|dc.description.abstracteng||Cellular membranes contain a vast variety of proteins, which are practically required for every vital mechanism, such as selective transportation of ions and organic molecules, cell-cell recognition and signal transduction. Nowadays, the major concern in life science is to gather an overview about the thermodynamics and kinetics that govern the native folding and aggregational behavior of these proteins. Artificially folded polymers, or foldamers, have attracted the interest of many research groups since they showed the potential for considerable versatilityin biological functions akin to natural proteins. Thus, the prudent preorganization and refinement of such molecules can shed light on the molecular forces that control the structural features of membrane proteins and thereby, explore the correlation between their conformational stability and biological activity.
In particular, β-peptides have recently been used as very promising peptide mimics with interesting conformational and functional propensities. These non-biological polymers are stable towards enzymatic degradation and they can fold into compact multihelical structures including the 14- and the 12-helix. Generally, introducing non-covalent interactions, such as hydrogen bonds and Vander Waals forces via interhelical side chains can enhance the three-dimensional stability of proteins. In this regard, β-peptides have been largely utilized as suitable folding patterns to provide information about self-assembly processes.[4-6]
Based on this concept, the main goal of this study is to understand the dynamics and the molecular interactions of transmembrane peptides using the most common β-peptide helices, the 14- and the 12-helix, as scaffolds to introduce polar residues across turns of the helix. This preorganization is expected to strongly promote self-assembly of these helices within membranes by means of interhelical forces. Thus, the architecture of the β-peptides used in this study was based on the choice of amino acids that can preferentially induce the formation of stable 14- and 12-helices. Subsequently, one side of these helices would be functionalized with one, two and three polar β3-glutamine residues respectively to reinforce helix-helix interactions via hydrogen bonds.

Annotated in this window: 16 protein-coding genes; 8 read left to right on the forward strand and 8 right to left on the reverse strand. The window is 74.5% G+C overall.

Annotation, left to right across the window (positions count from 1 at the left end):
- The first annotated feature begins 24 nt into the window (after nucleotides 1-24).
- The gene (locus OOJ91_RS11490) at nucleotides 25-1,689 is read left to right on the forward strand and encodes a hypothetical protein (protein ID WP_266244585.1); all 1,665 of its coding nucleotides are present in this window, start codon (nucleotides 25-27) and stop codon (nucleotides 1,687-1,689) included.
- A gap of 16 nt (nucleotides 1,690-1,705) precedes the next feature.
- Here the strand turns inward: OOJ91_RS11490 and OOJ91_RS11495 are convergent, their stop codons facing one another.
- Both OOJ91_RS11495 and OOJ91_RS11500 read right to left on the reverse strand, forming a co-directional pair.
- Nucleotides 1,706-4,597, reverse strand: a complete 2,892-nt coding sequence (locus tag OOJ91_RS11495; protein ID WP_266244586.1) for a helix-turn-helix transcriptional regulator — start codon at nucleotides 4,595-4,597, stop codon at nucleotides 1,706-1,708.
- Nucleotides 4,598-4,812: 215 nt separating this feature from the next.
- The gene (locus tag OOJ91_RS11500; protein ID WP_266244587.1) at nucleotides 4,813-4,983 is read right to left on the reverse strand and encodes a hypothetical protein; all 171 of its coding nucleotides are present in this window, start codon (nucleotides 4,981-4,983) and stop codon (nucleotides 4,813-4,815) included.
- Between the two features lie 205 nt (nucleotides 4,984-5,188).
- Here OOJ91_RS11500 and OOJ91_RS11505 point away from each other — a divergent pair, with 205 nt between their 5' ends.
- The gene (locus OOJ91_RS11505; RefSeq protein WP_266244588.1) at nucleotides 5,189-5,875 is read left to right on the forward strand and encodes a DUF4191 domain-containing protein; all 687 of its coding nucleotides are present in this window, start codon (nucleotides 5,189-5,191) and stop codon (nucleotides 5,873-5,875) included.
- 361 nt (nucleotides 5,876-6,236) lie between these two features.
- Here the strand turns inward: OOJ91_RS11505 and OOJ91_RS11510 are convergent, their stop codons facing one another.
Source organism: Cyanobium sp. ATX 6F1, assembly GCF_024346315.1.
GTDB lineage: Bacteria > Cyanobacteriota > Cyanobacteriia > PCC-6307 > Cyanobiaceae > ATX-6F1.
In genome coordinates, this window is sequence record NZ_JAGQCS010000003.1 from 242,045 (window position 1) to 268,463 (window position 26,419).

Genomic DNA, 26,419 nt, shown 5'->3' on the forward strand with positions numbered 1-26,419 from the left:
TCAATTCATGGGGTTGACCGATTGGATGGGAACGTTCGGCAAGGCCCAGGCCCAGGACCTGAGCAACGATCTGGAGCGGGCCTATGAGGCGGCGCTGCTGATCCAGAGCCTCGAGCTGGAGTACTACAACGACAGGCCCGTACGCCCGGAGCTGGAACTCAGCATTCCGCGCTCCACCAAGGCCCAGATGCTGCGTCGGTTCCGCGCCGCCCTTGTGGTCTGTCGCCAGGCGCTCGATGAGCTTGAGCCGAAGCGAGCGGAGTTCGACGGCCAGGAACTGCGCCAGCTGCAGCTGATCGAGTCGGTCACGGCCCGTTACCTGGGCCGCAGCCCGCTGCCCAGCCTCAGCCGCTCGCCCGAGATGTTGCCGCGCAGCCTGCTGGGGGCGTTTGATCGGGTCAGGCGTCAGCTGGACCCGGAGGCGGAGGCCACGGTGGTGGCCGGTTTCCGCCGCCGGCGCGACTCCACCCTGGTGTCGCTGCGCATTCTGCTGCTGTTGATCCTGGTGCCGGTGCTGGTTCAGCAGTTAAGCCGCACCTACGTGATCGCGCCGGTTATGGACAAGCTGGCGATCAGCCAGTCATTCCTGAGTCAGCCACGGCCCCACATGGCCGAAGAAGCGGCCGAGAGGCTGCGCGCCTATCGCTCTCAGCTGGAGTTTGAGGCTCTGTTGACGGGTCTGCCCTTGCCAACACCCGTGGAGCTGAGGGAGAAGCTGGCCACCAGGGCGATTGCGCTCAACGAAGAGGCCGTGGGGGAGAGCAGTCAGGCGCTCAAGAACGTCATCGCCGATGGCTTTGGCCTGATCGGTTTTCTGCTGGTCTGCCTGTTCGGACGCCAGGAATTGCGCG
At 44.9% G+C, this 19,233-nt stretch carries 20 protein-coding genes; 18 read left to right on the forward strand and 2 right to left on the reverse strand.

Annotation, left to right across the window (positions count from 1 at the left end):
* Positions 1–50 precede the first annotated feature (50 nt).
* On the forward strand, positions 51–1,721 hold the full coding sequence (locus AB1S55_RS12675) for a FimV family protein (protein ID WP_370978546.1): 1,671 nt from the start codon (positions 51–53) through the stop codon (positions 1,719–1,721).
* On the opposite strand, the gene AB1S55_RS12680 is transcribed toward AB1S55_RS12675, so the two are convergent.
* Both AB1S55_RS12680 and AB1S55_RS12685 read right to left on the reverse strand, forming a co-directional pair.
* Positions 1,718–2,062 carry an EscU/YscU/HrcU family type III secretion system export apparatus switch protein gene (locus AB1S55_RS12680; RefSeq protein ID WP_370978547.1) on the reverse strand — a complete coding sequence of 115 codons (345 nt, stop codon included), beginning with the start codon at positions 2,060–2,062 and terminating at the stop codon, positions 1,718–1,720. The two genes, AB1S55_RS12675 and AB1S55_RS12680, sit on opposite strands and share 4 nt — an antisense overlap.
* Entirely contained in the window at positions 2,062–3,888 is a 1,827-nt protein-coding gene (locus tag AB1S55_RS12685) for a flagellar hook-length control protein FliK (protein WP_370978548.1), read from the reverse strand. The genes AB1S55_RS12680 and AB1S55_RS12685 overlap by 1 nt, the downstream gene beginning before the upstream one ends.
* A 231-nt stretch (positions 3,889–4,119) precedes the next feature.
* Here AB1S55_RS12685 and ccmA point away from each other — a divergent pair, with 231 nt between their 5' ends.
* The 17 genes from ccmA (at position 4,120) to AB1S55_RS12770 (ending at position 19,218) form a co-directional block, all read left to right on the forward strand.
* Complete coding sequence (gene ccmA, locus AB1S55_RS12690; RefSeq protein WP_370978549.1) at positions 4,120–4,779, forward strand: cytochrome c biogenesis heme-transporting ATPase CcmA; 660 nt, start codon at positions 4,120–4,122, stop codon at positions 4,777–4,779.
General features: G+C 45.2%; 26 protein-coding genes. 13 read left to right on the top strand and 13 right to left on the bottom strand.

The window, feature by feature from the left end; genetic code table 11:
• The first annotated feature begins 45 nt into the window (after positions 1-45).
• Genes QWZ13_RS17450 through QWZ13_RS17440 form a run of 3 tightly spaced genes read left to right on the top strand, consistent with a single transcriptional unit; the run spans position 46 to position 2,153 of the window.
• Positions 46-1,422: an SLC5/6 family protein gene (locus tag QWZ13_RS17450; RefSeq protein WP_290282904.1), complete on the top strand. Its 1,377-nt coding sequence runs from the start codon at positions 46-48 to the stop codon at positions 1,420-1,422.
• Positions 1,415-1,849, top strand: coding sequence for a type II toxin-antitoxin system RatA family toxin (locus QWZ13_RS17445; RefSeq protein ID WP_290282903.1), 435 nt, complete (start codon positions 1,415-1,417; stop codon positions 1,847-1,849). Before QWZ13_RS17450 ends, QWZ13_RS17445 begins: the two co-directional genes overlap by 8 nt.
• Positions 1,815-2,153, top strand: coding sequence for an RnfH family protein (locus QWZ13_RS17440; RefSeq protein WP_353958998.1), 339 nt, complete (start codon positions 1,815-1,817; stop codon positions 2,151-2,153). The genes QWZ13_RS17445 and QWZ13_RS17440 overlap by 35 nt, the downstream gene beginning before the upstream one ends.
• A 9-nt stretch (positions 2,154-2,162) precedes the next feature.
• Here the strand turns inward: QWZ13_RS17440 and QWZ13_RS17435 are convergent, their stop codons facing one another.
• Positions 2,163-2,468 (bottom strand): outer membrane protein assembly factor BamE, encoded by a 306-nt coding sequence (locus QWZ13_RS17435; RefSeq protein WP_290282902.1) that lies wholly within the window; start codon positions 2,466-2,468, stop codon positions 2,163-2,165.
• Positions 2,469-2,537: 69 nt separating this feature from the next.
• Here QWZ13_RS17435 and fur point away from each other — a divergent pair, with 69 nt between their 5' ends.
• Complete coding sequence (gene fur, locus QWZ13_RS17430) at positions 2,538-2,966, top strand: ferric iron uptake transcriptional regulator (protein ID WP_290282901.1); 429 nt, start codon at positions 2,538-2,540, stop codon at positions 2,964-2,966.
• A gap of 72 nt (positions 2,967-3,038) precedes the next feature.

As a first step, the synthetic route of β-peptides containing a large amount of hydrophobic β-residues will be developed usingmanual microwave-assisted Fmoc-solid phase peptide synthesis (SPPS). Then, the ability of each of these β-peptides to adopt a rigid and a specific secondary structure either in solution or within large unilamellar vesicles (LUVs) composed of POPC will be monitored by CD spectroscopy. The membrane insertion of all the peptide barrel will be confirmed by virtue of tryptophan fluorescence of the β3-Trp introduced near the end of the sequences.
Additionally, the self-assembly process of these transmembrane helices inside POPC LUVs will be determined using Förster Resonance Energy Transfer (FRET). For this purpose, a donor-acceptor pair will be covalently attached to all the helices in order to generate their corresponding fluorescent analogues.
The backbone of the 14- and the 12-helix vary widely in terms of their conformational properties. Based on this notion, it is expected that the self-assembly of these two helices might vary as well according to their propensities to adopt discrete types of assemblies. Therefrom, the dissimilarity (or similarity) of these helices to arrange into different three-dimensional structures will be examined.
As a last step, to investigate the possibility of higher aggregation, the conformational features of the peptide barrel will be used by introducing polar residues across two sides of the helix. Then, the aggregational behavior will be determined using FRET.||de